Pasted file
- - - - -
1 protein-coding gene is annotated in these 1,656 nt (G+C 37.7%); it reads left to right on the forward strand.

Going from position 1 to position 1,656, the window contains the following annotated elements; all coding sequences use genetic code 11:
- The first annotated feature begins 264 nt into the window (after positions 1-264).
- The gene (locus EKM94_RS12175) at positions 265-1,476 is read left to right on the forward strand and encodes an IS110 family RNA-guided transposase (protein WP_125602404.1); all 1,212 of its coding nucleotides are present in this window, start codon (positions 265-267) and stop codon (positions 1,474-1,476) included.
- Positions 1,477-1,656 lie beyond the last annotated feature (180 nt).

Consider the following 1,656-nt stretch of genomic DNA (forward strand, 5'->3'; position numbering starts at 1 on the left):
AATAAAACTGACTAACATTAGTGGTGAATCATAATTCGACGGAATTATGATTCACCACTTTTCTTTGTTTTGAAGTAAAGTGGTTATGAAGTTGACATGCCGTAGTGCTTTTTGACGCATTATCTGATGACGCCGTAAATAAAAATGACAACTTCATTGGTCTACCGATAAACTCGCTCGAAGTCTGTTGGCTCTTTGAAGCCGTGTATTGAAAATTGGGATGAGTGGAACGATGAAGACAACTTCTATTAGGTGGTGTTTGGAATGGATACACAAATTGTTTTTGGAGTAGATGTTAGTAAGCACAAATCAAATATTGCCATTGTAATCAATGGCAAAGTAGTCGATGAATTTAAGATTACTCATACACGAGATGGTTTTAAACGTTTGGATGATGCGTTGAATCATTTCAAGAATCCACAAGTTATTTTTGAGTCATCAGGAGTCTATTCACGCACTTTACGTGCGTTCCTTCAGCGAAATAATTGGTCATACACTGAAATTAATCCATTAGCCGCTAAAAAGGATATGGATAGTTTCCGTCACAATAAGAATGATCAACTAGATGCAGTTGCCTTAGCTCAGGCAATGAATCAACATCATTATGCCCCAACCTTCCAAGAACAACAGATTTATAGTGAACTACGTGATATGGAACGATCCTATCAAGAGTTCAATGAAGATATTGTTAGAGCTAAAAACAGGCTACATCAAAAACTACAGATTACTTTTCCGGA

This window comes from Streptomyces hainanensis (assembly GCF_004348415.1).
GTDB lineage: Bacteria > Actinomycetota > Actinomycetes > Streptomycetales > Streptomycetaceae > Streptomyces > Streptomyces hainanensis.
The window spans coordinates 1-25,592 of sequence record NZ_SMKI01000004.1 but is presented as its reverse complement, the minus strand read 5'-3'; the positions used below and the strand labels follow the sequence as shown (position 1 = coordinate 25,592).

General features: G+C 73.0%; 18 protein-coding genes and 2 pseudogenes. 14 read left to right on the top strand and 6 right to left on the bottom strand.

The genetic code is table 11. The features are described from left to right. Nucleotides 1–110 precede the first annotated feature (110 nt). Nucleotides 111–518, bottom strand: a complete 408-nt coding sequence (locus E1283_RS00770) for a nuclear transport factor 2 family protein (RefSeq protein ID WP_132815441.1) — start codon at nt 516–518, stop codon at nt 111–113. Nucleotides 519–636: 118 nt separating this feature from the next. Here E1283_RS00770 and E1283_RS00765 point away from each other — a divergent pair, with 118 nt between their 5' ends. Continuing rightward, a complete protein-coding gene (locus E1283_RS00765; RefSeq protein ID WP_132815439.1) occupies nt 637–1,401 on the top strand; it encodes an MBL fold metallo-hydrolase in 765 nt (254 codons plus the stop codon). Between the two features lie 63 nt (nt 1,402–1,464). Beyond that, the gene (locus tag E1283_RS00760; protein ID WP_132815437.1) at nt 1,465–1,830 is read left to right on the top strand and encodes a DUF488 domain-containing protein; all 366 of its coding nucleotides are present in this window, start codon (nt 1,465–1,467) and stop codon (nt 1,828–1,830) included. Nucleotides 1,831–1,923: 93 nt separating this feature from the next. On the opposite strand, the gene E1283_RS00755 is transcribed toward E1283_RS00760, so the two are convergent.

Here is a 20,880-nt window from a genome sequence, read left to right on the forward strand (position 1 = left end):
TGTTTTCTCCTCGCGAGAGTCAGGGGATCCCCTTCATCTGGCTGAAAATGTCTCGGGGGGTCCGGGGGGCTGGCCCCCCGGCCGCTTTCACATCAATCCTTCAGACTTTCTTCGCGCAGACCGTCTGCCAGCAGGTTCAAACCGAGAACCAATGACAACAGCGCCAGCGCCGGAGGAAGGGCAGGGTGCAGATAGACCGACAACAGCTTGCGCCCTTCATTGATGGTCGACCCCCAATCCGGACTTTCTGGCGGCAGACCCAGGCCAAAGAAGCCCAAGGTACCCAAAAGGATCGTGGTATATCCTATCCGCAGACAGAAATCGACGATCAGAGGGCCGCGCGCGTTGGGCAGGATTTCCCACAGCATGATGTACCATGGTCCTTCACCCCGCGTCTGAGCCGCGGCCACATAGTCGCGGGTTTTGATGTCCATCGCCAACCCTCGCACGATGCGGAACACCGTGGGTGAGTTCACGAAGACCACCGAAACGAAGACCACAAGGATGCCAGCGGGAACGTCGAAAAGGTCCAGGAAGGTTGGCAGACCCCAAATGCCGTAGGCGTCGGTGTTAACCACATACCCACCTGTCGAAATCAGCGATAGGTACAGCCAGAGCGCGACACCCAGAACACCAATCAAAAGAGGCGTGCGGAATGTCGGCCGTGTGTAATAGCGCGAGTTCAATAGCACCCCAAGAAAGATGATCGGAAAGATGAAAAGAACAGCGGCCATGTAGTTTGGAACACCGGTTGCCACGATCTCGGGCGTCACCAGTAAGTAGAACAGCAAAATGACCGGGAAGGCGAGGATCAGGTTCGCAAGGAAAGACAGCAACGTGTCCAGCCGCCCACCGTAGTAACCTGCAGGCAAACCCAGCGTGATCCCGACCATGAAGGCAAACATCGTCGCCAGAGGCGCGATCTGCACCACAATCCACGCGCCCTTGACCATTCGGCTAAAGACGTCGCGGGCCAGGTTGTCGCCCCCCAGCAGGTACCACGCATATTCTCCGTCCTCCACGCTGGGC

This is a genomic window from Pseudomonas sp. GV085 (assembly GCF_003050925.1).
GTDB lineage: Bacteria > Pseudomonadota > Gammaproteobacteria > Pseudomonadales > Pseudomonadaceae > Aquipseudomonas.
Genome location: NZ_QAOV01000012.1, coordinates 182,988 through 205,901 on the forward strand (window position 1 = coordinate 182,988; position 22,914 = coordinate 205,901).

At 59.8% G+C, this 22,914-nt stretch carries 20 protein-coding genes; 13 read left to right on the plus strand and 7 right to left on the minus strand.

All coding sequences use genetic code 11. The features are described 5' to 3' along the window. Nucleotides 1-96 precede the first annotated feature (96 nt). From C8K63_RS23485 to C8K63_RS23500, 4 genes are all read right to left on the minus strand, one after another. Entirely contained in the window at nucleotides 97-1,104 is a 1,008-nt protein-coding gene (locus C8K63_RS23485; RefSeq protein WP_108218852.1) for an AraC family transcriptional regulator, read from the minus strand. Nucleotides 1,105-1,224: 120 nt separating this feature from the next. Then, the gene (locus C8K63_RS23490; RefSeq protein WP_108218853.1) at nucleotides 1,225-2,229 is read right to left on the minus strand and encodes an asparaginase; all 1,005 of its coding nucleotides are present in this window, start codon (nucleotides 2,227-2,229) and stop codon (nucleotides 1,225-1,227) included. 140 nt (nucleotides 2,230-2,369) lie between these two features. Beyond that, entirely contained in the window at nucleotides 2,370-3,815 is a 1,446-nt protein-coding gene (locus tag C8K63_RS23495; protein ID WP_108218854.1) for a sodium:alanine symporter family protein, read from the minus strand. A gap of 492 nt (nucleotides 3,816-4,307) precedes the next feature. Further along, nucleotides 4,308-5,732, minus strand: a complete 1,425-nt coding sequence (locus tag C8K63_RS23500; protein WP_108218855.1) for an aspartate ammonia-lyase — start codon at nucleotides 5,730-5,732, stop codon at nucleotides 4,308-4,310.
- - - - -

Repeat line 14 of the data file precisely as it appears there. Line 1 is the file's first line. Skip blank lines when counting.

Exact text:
TGTTTTCTCCTCGCGAGAGTCAGGGGATCCCCTTCATCTGGCTGAAAATGTCTCGGGGGGTCCGGGGGGCTGGCCCCCCGGCCGCTTTCACATCAATCCTTCAGACTTTCTTCGCGCAGACCGTCTGCCAGCAGGTTCAAACCGAGAACCAATGACAACAGCGCCAGCGCCGGAGGAAGGGCAGGGTGCAGATAGACCGACAACAGCTTGCGCCCTTCATTGATGGTCGACCCCCAATCCGGACTTTCTGGCGGCAGACCCAGGCCAAAGAAGCCCAAGGTACCCAAAAGGATCGTGGTATATCCTATCCGCAGACAGAAATCGACGATCAGAGGGCCGCGCGCGTTGGGCAGGATTTCCCACAGCATGATGTACCATGGTCCTTCACCCCGCGTCTGAGCCGCGGCCACATAGTCGCGGGTTTTGATGTCCATCGCCAACCCTCGCACGATGCGGAACACCGTGGGTGAGTTCACGAAGACCACCGAAACGAAGACCACAAGGATGCCAGCGGGAACGTCGAAAAGGTCCAGGAAGGTTGGCAGACCCCAAATGCCGTAGGCGTCGGTGTTAACCACATACCCACCTGTCGAAATCAGCGATAGGTACAGCCAGAGCGCGACACCCAGAACACCAATCAAAAGAGGCGTGCGGAATGTCGGCCGTGTGTAATAGCGCGAGTTCAATAGCACCCCAAGAAAGATGATCGGAAAGATGAAAAGAACAGCGGCCATGTAGTTTGGAACACCGGTTGCCACGATCTCGGGCGTCACCAGTAAGTAGAACAGCAAAATGACCGGGAAGGCGAGGATCAGGTTCGCAAGGAAAGACAGCAACGTGTCCAGCCGCCCACCGTAGTAACCTGCAGGCAAACCCAGCGTGATCCCGACCATGAAGGCAAACATCGTCGCCAGAGGCGCGATCTGCACCACAATCCACGCGCCCTTGACCATTCGGCTAAAGACGTCGCGGGCCAGGTTGTCGCCCCCCAGCAGGTACCACGCATATTCTCCGTCCTCCACGCTGGGC